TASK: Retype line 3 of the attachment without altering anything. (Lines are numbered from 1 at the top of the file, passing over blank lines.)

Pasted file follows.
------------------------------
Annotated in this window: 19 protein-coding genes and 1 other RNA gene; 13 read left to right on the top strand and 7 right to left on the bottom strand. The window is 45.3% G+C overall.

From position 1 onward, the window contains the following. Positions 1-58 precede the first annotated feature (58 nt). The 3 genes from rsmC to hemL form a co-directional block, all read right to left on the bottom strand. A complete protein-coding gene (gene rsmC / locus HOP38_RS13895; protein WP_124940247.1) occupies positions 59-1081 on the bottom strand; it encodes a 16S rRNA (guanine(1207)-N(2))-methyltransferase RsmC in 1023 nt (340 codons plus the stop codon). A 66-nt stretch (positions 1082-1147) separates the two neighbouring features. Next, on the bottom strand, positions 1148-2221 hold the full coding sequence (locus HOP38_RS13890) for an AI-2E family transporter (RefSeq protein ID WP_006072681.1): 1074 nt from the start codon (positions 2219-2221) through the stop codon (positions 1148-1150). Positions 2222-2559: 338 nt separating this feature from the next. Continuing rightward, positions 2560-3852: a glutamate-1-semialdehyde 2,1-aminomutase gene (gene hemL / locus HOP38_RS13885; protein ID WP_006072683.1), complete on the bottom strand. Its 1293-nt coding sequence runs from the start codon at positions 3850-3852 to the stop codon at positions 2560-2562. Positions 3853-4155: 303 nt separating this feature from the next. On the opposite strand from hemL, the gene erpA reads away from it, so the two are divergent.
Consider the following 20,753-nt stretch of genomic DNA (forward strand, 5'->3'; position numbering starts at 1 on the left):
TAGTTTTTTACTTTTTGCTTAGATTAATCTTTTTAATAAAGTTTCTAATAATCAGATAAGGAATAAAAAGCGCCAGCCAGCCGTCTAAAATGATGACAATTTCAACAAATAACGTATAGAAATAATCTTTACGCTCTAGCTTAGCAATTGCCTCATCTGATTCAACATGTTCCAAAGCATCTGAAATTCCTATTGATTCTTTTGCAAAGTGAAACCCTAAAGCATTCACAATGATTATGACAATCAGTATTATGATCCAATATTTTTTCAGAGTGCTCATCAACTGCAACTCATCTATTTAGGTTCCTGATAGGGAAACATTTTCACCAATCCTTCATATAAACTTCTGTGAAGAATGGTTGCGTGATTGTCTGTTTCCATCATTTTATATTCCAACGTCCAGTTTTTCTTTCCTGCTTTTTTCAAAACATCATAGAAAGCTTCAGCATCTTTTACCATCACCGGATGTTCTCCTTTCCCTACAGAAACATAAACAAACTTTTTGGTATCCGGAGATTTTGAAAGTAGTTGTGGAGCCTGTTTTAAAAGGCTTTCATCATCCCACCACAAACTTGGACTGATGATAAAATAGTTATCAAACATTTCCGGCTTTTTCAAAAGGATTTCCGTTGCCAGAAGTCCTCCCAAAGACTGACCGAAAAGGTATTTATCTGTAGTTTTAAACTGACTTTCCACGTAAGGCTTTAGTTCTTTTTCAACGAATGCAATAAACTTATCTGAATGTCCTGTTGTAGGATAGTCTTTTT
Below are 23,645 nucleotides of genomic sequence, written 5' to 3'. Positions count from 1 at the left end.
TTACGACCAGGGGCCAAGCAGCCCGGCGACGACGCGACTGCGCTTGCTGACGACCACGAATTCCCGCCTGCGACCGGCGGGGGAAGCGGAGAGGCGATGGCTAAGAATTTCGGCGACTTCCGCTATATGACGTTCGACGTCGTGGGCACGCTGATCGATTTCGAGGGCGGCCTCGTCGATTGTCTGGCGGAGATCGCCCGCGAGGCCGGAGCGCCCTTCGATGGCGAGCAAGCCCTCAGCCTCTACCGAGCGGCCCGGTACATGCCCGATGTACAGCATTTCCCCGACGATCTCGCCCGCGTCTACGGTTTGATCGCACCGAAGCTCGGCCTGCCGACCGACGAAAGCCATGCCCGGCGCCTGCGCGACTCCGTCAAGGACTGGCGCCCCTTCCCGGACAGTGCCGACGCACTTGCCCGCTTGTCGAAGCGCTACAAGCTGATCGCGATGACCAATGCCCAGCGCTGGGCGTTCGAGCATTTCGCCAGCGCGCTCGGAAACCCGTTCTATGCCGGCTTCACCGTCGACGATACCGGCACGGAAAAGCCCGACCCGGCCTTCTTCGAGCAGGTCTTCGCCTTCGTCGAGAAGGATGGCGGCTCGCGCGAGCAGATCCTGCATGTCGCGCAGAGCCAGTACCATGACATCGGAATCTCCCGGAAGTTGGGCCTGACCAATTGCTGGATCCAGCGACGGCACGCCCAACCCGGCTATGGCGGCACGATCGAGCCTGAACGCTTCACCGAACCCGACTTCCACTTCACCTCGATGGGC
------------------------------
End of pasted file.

Consider the following 20,753-nt stretch of genomic DNA (forward strand, 5'->3'; position numbering starts at 1 on the left):